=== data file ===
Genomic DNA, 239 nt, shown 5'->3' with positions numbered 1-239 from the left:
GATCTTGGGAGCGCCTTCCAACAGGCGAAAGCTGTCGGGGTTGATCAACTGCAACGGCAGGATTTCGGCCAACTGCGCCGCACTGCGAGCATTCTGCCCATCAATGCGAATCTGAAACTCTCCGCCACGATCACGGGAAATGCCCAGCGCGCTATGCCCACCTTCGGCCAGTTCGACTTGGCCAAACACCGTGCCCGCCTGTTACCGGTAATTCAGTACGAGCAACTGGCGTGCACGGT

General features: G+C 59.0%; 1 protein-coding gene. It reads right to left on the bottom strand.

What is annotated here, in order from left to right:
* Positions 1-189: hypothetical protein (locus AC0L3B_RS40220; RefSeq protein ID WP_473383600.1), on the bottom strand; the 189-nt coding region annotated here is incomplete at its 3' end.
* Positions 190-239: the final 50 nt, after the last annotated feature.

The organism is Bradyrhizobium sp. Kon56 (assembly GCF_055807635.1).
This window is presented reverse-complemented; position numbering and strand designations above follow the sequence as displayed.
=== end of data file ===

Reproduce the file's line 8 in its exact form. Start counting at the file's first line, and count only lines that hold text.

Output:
This window is presented reverse-complemented; position numbering and strand designations above follow the sequence as displayed.